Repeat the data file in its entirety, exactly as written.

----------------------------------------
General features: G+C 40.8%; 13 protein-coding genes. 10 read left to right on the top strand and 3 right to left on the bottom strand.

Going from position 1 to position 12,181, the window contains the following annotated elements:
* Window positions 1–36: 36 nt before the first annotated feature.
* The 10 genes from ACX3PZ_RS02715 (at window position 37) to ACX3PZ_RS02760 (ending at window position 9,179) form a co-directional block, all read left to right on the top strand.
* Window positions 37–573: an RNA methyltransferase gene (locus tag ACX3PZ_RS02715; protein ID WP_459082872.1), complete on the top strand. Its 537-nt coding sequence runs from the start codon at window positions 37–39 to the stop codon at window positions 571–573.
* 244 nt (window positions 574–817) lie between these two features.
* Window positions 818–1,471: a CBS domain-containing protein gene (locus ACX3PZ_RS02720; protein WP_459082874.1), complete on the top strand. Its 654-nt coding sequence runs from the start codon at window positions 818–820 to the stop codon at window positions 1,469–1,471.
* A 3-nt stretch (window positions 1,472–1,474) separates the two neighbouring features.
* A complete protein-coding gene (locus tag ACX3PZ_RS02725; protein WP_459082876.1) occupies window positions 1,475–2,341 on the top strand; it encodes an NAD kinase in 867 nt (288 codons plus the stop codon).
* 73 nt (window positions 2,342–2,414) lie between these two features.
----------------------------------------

General features: G+C 40.8%; 13 protein-coding genes. 10 read left to right on the top strand and 3 right to left on the bottom strand.

Going from position 1 to position 12,181, the window contains the following annotated elements:
* Window positions 1–36: 36 nt before the first annotated feature.
* The 10 genes from ACX3PZ_RS02715 (at window position 37) to ACX3PZ_RS02760 (ending at window position 9,179) form a co-directional block, all read left to right on the top strand.
* Window positions 37–573: an RNA methyltransferase gene (locus tag ACX3PZ_RS02715; protein ID WP_459082872.1), complete on the top strand. Its 537-nt coding sequence runs from the start codon at window positions 37–39 to the stop codon at window positions 571–573.
* 244 nt (window positions 574–817) lie between these two features.
* Window positions 818–1,471: a CBS domain-containing protein gene (locus ACX3PZ_RS02720; protein WP_459082874.1), complete on the top strand. Its 654-nt coding sequence runs from the start codon at window positions 818–820 to the stop codon at window positions 1,469–1,471.
* A 3-nt stretch (window positions 1,472–1,474) separates the two neighbouring features.
* A complete protein-coding gene (locus tag ACX3PZ_RS02725; protein WP_459082876.1) occupies window positions 1,475–2,341 on the top strand; it encodes an NAD kinase in 867 nt (288 codons plus the stop codon).
* 73 nt (window positions 2,342–2,414) lie between these two features.